Let’s Read Three: Picture Books About Death

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I really struggled with what to call this book grouping, debating between using the word “death” or “loss.” And two of these books could actually be questionable about if the missing character actually died or just left, which potentially makes them even more useful. But when speaking to children about tough topics, semantics can cause more issues because of the literal nature and word associations due to age. Saying someone is “lost” or “gone away” or any of those terms just didn’t cut it for me and always confuses my daughter when the topic of death has come up. So, Picture Books About Death it is.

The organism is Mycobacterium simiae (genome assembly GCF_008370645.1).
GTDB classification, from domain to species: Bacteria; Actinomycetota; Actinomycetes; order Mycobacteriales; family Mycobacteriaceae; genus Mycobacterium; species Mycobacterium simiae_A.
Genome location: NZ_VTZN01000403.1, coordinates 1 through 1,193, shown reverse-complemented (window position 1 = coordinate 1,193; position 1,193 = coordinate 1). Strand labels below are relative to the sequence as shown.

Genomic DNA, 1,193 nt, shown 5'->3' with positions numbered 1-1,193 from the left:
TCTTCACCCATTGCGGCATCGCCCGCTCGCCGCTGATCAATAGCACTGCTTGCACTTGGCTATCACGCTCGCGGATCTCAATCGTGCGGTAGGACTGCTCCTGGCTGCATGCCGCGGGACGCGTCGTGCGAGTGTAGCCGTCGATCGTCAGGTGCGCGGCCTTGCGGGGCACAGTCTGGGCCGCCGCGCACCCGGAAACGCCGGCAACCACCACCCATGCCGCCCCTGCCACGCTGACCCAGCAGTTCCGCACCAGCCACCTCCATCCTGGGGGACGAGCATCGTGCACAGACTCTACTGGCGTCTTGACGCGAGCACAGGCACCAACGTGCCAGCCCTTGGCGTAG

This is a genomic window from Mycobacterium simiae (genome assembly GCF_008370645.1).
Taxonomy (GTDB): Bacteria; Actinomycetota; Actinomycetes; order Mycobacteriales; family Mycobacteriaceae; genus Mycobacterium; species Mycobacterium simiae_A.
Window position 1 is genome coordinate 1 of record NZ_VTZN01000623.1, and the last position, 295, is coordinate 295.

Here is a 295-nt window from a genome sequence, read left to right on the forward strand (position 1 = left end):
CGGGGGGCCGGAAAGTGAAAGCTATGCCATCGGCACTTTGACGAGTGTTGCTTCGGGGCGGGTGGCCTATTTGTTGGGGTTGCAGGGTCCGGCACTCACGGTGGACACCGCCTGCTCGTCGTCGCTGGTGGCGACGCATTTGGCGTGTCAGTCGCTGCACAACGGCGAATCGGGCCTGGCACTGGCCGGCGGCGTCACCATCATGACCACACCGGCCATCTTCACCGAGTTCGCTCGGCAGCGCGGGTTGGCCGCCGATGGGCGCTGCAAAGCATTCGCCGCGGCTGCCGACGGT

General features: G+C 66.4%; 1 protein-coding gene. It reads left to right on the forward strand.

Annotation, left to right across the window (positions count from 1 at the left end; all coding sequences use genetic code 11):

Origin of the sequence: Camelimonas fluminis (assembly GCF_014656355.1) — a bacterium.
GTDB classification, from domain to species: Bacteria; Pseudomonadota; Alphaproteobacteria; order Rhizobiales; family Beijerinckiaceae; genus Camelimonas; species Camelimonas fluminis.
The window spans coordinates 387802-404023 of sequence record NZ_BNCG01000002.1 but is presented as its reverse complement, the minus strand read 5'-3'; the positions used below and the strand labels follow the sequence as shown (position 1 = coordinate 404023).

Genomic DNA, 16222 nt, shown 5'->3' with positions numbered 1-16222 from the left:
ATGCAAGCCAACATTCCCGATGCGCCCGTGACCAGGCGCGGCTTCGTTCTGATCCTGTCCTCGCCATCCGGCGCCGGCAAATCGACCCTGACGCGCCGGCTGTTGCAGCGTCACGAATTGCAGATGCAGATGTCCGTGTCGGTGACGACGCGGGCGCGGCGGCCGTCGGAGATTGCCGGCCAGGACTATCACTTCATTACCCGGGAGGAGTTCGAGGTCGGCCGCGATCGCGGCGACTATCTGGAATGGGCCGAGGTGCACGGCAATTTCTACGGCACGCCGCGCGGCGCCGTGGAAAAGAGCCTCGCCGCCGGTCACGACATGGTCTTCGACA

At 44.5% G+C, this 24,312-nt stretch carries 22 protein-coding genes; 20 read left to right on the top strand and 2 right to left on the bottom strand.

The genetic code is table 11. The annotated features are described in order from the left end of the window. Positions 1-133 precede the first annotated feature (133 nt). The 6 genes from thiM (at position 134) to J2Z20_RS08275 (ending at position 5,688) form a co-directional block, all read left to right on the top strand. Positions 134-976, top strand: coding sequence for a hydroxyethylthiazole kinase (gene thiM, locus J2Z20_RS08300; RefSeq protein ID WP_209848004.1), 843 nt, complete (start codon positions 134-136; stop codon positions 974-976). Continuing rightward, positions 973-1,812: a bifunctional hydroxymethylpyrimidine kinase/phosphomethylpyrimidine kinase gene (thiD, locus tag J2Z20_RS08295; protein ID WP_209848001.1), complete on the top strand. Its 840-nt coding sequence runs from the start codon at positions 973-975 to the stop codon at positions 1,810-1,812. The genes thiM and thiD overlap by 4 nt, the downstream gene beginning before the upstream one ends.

This is a sad group, I agree, but I hope you’ll stick with me because these books are beautiful, and necessary. You will most likely need one of these at some point in your or a child you know’s life. Two of these are new, joining an interesting flow of children’s literature about death more recently. The other book is one of my favorites from Oliver Jeffers that has just the right amount of mystery and heart to it. Grab a few tissues, just in case, and let’s read three picture books about the death of a loved one. Read the full post…

Let’s Read Three: Unique Father’s Day Books

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Happy Father’s Day! In thinking about this holiday, I got to thinking about some of the more unique dad books that we have floating around. Seemed only right to follow up the classic father books group with some fun, slightly different, and more unique books about dads. Let’s read three more books about fathers! Read the full post…

Book Review: A Great Big Cuddle By Rosen & Riddell